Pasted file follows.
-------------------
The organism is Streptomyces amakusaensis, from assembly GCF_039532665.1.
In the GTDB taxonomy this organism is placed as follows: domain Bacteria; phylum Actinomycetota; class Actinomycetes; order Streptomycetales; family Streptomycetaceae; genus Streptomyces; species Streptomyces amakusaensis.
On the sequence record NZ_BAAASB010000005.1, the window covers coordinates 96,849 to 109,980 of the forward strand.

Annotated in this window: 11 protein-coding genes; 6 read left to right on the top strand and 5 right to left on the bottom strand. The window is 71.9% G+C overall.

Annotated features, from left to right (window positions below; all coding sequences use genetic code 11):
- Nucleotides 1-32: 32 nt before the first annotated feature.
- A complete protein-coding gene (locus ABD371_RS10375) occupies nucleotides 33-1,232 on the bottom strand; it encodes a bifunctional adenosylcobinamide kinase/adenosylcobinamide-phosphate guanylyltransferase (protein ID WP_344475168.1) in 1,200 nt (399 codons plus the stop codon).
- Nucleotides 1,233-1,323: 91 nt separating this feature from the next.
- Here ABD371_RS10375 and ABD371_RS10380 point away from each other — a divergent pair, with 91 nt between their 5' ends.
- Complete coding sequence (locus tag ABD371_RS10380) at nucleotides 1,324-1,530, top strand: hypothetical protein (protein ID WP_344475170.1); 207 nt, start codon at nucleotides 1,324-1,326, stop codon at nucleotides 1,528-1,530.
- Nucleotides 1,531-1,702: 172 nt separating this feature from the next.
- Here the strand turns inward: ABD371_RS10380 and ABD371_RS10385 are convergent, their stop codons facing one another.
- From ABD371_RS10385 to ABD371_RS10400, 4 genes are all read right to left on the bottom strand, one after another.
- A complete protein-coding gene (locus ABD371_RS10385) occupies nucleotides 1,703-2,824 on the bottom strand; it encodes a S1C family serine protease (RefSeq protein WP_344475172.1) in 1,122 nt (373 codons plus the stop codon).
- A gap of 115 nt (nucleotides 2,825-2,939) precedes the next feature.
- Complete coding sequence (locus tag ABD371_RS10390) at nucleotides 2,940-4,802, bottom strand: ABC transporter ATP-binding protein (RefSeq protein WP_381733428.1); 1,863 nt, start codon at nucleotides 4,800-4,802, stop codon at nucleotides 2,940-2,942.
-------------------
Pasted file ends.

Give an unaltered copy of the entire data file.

The organism is Streptomyces amakusaensis, from assembly GCF_039532665.1.
In the GTDB taxonomy this organism is placed as follows: domain Bacteria; phylum Actinomycetota; class Actinomycetes; order Streptomycetales; family Streptomycetaceae; genus Streptomyces; species Streptomyces amakusaensis.
On the sequence record NZ_BAAASB010000005.1, the window covers coordinates 96,849 to 109,980 of the forward strand.

Annotated in this window: 11 protein-coding genes; 6 read left to right on the top strand and 5 right to left on the bottom strand. The window is 71.9% G+C overall.

Annotated features, from left to right (window positions below; all coding sequences use genetic code 11):
- Nucleotides 1-32: 32 nt before the first annotated feature.
- A complete protein-coding gene (locus ABD371_RS10375) occupies nucleotides 33-1,232 on the bottom strand; it encodes a bifunctional adenosylcobinamide kinase/adenosylcobinamide-phosphate guanylyltransferase (protein ID WP_344475168.1) in 1,200 nt (399 codons plus the stop codon).
- Nucleotides 1,233-1,323: 91 nt separating this feature from the next.
- Here ABD371_RS10375 and ABD371_RS10380 point away from each other — a divergent pair, with 91 nt between their 5' ends.
- Complete coding sequence (locus tag ABD371_RS10380) at nucleotides 1,324-1,530, top strand: hypothetical protein (protein ID WP_344475170.1); 207 nt, start codon at nucleotides 1,324-1,326, stop codon at nucleotides 1,528-1,530.
- Nucleotides 1,531-1,702: 172 nt separating this feature from the next.
- Here the strand turns inward: ABD371_RS10380 and ABD371_RS10385 are convergent, their stop codons facing one another.
- From ABD371_RS10385 to ABD371_RS10400, 4 genes are all read right to left on the bottom strand, one after another.
- A complete protein-coding gene (locus ABD371_RS10385) occupies nucleotides 1,703-2,824 on the bottom strand; it encodes a S1C family serine protease (RefSeq protein WP_344475172.1) in 1,122 nt (373 codons plus the stop codon).
- A gap of 115 nt (nucleotides 2,825-2,939) precedes the next feature.
- Complete coding sequence (locus tag ABD371_RS10390) at nucleotides 2,940-4,802, bottom strand: ABC transporter ATP-binding protein (RefSeq protein WP_381733428.1); 1,863 nt, start codon at nucleotides 4,800-4,802, stop codon at nucleotides 2,940-2,942.